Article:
RCSI/CMS research identifies promising drug combination for multiple myeloma treatment

RCSI/CSM research has found that venetoclax, a medication currently approved for leukaemia, has benefits for patients with multiple myeloma when used in combination with another drug. This discovery offers a new avenue of treatment options for the currently incurable disease.

Multiple myeloma (MM) is a type of blood cancer that is newly diagnosed in around 400 people in Ireland each year. Despite treatment advances in recent years, it remains incurable. The search for innovative treatment strategies is crucial, particularly for patients whose cancer is resistant to standard care. 

In the new study published in Haematologica, researchers at the RCSI Department of Physiology and Medical Physics and the Beaumont RCSI Cancer Centre set out to identify complementary drugs that would enhance the efficiency of venetoclax, a drug approved for use in leukaemia, for MM treatment. Although previously tested in MM, venetoclax, which blocks the function of a protein called BCL-2, was only found to be effective for a small proportion of patients.  

The researchers discovered that combining venetoclax with a drug called 5-azacytidine significantly increased its effectiveness across many MM cell lines, indicating a broader potential patient population that could be treated with the new combination. 

“This research is a significant step in identifying more effective treatment options for multiple myeloma. By combining venetoclax and 5-azacytidine we’ve seen enhanced efficacy across a wide range of patient samples. It shows the benefits of re-evaluating existing treatments in new contexts to expand their potential,” said Professor Tríona Ní­ Chonghaile, Associate Professor and research lead, Department of Physiology and Medical Physics.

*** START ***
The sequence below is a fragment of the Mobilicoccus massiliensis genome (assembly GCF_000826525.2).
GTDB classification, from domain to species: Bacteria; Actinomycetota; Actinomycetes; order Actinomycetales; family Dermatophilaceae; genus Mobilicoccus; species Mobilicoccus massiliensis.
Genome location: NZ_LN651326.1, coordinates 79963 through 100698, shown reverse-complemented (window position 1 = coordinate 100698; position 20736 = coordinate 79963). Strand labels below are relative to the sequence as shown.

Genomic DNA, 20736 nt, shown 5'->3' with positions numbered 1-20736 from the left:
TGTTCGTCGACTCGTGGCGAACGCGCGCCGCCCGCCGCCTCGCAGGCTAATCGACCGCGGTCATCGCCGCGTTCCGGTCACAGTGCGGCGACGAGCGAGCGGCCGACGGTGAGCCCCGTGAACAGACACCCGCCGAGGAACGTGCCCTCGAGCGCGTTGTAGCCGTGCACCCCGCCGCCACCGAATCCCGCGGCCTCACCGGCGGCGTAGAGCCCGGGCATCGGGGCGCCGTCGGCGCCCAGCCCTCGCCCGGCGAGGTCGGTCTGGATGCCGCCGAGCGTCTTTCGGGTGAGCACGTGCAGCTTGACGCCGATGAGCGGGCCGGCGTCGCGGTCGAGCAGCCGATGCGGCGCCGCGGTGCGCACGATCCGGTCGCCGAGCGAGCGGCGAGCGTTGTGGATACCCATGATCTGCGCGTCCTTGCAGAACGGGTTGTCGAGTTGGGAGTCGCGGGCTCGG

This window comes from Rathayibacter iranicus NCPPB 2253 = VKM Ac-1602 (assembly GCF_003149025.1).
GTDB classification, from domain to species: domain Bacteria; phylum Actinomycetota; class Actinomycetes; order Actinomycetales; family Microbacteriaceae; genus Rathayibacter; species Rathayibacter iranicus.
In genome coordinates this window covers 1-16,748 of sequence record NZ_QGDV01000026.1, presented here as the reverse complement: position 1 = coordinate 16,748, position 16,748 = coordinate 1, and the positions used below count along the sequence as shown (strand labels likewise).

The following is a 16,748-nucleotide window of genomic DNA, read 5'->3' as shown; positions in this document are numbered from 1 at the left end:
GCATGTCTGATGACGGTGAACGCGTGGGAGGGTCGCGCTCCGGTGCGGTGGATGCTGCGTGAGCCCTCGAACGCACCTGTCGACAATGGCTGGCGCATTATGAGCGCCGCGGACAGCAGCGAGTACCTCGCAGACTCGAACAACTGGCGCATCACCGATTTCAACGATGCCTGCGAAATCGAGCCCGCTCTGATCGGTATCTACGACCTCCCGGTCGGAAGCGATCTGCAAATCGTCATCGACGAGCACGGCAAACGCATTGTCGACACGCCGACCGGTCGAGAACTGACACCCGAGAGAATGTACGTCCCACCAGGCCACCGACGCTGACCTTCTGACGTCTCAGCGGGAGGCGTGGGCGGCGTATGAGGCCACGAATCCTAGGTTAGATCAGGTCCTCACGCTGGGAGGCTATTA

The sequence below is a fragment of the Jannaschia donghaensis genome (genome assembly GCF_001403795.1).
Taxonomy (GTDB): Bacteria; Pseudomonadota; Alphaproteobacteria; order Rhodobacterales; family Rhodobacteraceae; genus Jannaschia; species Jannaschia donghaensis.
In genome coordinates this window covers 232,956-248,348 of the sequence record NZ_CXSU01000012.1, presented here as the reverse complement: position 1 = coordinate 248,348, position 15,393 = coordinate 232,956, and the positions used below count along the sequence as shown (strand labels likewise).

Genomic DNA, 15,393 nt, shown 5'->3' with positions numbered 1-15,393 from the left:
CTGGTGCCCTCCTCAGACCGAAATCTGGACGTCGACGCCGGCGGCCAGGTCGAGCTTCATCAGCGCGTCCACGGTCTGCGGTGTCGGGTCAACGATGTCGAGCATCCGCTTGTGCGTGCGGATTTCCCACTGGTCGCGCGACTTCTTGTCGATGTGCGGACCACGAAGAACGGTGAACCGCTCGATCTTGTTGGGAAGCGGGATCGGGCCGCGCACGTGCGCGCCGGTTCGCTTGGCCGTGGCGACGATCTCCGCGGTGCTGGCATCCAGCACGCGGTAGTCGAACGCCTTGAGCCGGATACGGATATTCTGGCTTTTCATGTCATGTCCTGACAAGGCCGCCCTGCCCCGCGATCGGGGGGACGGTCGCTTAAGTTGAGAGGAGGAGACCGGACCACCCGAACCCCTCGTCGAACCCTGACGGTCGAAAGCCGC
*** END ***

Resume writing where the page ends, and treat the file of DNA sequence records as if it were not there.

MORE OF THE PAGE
Promising development

Professor Siobhán Glavey, Chair, RCSI Department of Pathology and Clinician Scientist, Beaumont RCSI Cancer Centre commented: “Discovering the potential of this new drug combination is a promising development. Our next goal is to test for efficacy and safety for multiple myeloma in a clinical trial setting to bring us closer to offering a new treatment strategy for patients.” 

The mechanism of how the two drugs work efficiently together was also investigated and it was shown that the combination of the two therapies was effective in patient samples from different stages of cancer, even if that patient had been previously treated with chemotherapy drugs. 

The research was conducted in collaboration with the Department of Haematology, Beaumont Hospital, Dublin; Department of Medical Oncology, Dana-Farber Cancer Institute, Boston; and the Department of Medicine/Haematology, University of Galway, Galway. 

This study was supported by funding from Leukemia Research Foundation, Breakthrough Cancer Research and AbbVie.